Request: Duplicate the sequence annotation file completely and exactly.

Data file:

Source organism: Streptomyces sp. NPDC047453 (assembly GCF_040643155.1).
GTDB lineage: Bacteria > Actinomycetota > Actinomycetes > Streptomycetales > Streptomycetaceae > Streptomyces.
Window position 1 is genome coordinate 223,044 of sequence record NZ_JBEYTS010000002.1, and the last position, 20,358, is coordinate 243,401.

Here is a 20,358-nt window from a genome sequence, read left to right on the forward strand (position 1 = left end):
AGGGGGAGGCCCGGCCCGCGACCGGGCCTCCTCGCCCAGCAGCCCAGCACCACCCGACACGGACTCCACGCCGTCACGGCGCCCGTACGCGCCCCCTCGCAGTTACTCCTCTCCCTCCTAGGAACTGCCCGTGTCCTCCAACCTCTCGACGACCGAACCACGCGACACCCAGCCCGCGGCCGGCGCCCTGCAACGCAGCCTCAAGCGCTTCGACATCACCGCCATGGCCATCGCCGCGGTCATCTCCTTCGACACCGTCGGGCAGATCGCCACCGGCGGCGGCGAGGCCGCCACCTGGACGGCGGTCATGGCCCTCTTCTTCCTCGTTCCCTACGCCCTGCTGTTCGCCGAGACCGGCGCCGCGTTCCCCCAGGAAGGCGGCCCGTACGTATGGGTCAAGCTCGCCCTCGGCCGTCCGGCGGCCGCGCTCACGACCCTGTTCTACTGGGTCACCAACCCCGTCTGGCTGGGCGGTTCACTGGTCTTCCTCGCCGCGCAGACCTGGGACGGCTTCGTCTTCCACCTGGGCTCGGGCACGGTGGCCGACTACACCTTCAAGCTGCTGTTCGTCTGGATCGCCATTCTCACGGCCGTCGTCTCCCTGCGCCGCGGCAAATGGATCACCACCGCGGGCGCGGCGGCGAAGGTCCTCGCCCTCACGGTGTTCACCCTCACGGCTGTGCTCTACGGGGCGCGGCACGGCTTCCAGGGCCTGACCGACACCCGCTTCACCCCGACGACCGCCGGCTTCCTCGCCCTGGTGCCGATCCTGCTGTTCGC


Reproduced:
Source organism: Streptomyces sp. NPDC047453 (assembly GCF_040643155.1).
GTDB lineage: Bacteria > Actinomycetota > Actinomycetes > Streptomycetales > Streptomycetaceae > Streptomyces.
Window position 1 is genome coordinate 223,044 of sequence record NZ_JBEYTS010000002.1, and the last position, 20,358, is coordinate 243,401.

Here is a 20,358-nt window from a genome sequence, read left to right on the forward strand (position 1 = left end):
AGGGGGAGGCCCGGCCCGCGACCGGGCCTCCTCGCCCAGCAGCCCAGCACCACCCGACACGGACTCCACGCCGTCACGGCGCCCGTACGCGCCCCCTCGCAGTTACTCCTCTCCCTCCTAGGAACTGCCCGTGTCCTCCAACCTCTCGACGACCGAACCACGCGACACCCAGCCCGCGGCCGGCGCCCTGCAACGCAGCCTCAAGCGCTTCGACATCACCGCCATGGCCATCGCCGCGGTCATCTCCTTCGACACCGTCGGGCAGATCGCCACCGGCGGCGGCGAGGCCGCCACCTGGACGGCGGTCATGGCCCTCTTCTTCCTCGTTCCCTACGCCCTGCTGTTCGCCGAGACCGGCGCCGCGTTCCCCCAGGAAGGCGGCCCGTACGTATGGGTCAAGCTCGCCCTCGGCCGTCCGGCGGCCGCGCTCACGACCCTGTTCTACTGGGTCACCAACCCCGTCTGGCTGGGCGGTTCACTGGTCTTCCTCGCCGCGCAGACCTGGGACGGCTTCGTCTTCCACCTGGGCTCGGGCACGGTGGCCGACTACACCTTCAAGCTGCTGTTCGTCTGGATCGCCATTCTCACGGCCGTCGTCTCCCTGCGCCGCGGCAAATGGATCACCACCGCGGGCGCGGCGGCGAAGGTCCTCGCCCTCACGGTGTTCACCCTCACGGCTGTGCTCTACGGGGCGCGGCACGGCTTCCAGGGCCTGACCGACACCCGCTTCACCCCGACGACCGCCGGCTTCCTCGCCCTGGTGCCGATCCTGCTGTTCGC